One of the greatest racing drivers of our generation is leaving the paddock. That’s right: Fernando Alonso is calling time on his Formula One career.
“After 17 wonderful years in this amazing sport, it’s time for me to make a change and move on,” Alonso said in a statement released by his McLaren team. “I have enjoyed every single minute of those incredible seasons and I cannot thank enough the people who have contributed to make them all so special.”
A fixture on the grid for the past 17 years, the now 37-year-old Spaniard became the youngest champion in F1 history when he scored the first of his two titles in 2005. He’s accrued 32 wins, 22 poles, and 97 podiums over the course of his career, which will come to an end after the remaining races of this season.
“I made this decision some months ago and it was a firm one,” continued Alonso. “Nevertheless, I would like to sincerely thank Chase Carey and Liberty Media for the efforts made to change my mind and everyone who has contacted me during this time.”
The decision may have been a long time coming as Fernando’s winningest days are years behind him. His two world championships came with Renault over a decade ago, he hasn’t won a race in five years now, or even landed on the podium in the past four.
Chalk most of that up to the uncompetitive cars with which he’s been saddled – in his most recent years at McLaren especially. Perhaps most frustrating for Alonso (and telling of his talents) is that he finished runner-up three times with Ferrari, twice just a handful of points behind Sebastian Vettel – losing by four points in 2010 and three in 2012.
Coming that close only to fall further and further behind has evidently been too heartbreaking for one of the top-rated drivers on the grid, so he’s calling it quits. At least on F1, and at least for now.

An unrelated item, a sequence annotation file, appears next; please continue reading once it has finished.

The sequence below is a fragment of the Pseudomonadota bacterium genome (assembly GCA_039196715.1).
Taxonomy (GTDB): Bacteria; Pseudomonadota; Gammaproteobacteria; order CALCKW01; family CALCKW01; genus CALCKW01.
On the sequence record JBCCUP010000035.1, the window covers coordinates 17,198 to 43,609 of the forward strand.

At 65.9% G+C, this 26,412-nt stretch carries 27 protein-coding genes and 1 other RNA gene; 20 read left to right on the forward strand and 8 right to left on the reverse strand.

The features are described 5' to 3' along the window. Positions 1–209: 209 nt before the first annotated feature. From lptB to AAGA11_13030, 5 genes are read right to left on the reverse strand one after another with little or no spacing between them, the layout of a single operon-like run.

“Let’s see what the future brings; new exciting challenges are around the corner. I’m having one of the happiest times ever in my life but I need to go on exploring new adventures,” Alonso explained. “My heart is with the team forever. I know they will come back stronger and better in the future and it could be the right moment for me to be back in the series; that would make me really happy. I have built so many great relationships with many fantastic people at McLaren, and they have given me the opportunity to broaden my horizons and race in other categories.”
Alonso has shown promise recently competing in other racing disciplines. He skipped the Monaco Grand Prix last year to try his hand at the Indianapolis 500 (with McLaren’s support), and more recently won the 24 Hours of Le Mans with Toyota. He’s contracted for more races in the FIA World Endurance Championship, and contested the 24 Hours of Daytona earlier this year with United Autosports (the team founded by McLaren chief Zak Brown).
“I know that the entire team joins me in paying tribute to Fernando’s enormous contribution to McLaren; he is a legend both for the championship and for the team,” said Brown. “Fernando is an important part of our story and will join an illustrious line of McLaren drivers.”